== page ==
The UK government has announced in their latest spending review that it will invest £14.6 billion in research and development in 2021–22. ‘We’re investing billions in research and development to turn the United Kingdom into a scientific superpower,’ chancellor of the exchequer, Rishi Sunak tweeted.

The review sets out plans for public spending over a fixed time period. While the last few spending reviews covered five years, this one only looked at the next year – a consequence of the pandemic.

‘Today’s spending review gives a welcome and long-term commitment to funding for research and development,’ said Beth Thompson, head of UK/EU policy at the Wellcome Trust. ‘Given the current economic circumstances, I am really pleased to see the increased investment … keeping us on track to reach the government’s goal of £22bn invested in R&D by 2024–25,’ agreed Daniel Rathbone, assistant director at the Campaign for Science and Engineering.

Scientists were particularly happy with the government’s decision to stick with their plans to boost science funding to 2.4% of GDP by 2027, which were announced in March, before the pandemic’s impact became apparent. This goal, which would align investment in science in the UK with the OECD average, confirms that science is seen as an exit strategy from the health and economic impacts of Covid-19, wrote Ben Bleasdale, policy adviser at the Wellcome Trust.

There’s not much detail available on where the £14.6 billion will be spent, with a few notable exceptions. National Academies and UK Research and Innovation’s (UKRI) core research budgets will increase by more than £400 million per year for the next three years. UKRI will also receive a further £350 million, including the first £50 million towards an £800 million investment in high-risk, high-reward research. No mention was made of the British Advanced Research Projects Agency, modelled on the US version, but £800 million was earmarked for this project earlier this year meaning the body may now come under the auspices of UKRI.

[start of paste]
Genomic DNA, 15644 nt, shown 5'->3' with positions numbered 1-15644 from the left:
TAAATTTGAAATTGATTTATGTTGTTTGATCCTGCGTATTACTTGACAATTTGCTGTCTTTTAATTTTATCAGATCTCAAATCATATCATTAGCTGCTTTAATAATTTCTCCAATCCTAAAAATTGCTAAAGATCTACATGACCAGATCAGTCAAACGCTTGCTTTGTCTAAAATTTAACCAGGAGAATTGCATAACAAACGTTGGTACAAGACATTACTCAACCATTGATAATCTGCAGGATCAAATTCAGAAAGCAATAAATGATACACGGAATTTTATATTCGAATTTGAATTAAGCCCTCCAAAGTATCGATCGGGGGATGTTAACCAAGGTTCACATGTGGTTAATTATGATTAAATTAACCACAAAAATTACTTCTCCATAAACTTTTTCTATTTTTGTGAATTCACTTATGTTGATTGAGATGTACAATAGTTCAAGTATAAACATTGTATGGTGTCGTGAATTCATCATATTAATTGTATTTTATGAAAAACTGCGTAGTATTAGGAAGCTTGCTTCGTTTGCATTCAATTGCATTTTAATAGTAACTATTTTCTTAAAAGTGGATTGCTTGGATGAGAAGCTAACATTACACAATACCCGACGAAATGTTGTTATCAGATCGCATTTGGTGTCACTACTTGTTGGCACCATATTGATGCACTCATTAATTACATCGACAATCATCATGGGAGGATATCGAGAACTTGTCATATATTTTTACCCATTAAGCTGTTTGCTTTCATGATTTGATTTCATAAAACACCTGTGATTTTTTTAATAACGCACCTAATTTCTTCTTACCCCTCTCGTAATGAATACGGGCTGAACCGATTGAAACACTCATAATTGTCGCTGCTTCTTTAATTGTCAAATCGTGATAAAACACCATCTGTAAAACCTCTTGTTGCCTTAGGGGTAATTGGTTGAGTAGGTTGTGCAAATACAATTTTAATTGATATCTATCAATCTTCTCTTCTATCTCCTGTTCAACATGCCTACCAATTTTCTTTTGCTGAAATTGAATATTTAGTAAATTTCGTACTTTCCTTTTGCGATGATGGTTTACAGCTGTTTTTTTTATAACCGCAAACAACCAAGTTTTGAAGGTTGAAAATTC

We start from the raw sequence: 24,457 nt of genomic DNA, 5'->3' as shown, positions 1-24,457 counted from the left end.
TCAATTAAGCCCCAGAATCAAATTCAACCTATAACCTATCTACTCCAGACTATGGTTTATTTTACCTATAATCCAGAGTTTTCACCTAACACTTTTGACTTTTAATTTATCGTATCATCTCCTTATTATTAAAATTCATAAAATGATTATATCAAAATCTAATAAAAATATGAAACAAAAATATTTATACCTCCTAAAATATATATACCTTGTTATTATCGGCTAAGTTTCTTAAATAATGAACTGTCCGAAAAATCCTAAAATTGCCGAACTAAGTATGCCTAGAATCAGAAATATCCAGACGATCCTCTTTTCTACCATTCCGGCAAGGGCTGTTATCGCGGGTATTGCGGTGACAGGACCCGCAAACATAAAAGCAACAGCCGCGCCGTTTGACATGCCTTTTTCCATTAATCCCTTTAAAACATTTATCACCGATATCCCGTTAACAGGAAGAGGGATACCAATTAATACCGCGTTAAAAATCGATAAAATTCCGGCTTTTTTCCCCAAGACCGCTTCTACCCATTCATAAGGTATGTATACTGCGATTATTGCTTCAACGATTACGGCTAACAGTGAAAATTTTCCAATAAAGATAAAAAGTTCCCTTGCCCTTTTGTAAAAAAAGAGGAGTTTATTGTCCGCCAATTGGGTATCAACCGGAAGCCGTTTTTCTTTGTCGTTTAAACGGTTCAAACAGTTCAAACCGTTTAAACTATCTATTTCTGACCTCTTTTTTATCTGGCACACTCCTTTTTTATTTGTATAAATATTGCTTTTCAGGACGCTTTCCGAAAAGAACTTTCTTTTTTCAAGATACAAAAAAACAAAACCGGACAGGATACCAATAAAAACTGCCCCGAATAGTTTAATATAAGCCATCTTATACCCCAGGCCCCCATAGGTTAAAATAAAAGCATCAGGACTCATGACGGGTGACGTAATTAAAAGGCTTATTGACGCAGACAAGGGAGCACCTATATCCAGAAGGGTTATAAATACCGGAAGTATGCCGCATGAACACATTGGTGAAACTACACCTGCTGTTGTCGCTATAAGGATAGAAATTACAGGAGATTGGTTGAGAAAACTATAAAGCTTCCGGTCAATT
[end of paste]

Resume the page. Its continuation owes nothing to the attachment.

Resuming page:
Up to £17 million will go to translating knowledge into new jobs, businesses and economic growth. Innovate UK’s grant programmes and the Catapult Network – both of which support small and medium-sized enterprises – will receive £490 million in 2021. There is also £128 million earmarked for Covid vaccine research and manufacturing, and £200 million for the net zero innovation portfolio.

‘The announcement of a significant increase in investment for research and development is a step in the right direction, however we would like to see a clear plan to reach the pledge of £22 billion by 2024–25,’ said Tanya Sheridan, policy and evidence manager at the Royal Society of Chemistry. There has been no mention of how Brexit will affect the chemistry community, she said, and no comment on whether UK scientists will have access to the EU’s €85 billion (£74.6 billion) research initiative, Horizon Europe, which will launch next year.

‘The government’s commitments show that they can see the societal and economic benefits that science can bring, however, today’s announcements leave many unanswered questions on those threats, especially on EU exit, when certainty is most urgently needed,’ Sheridan added.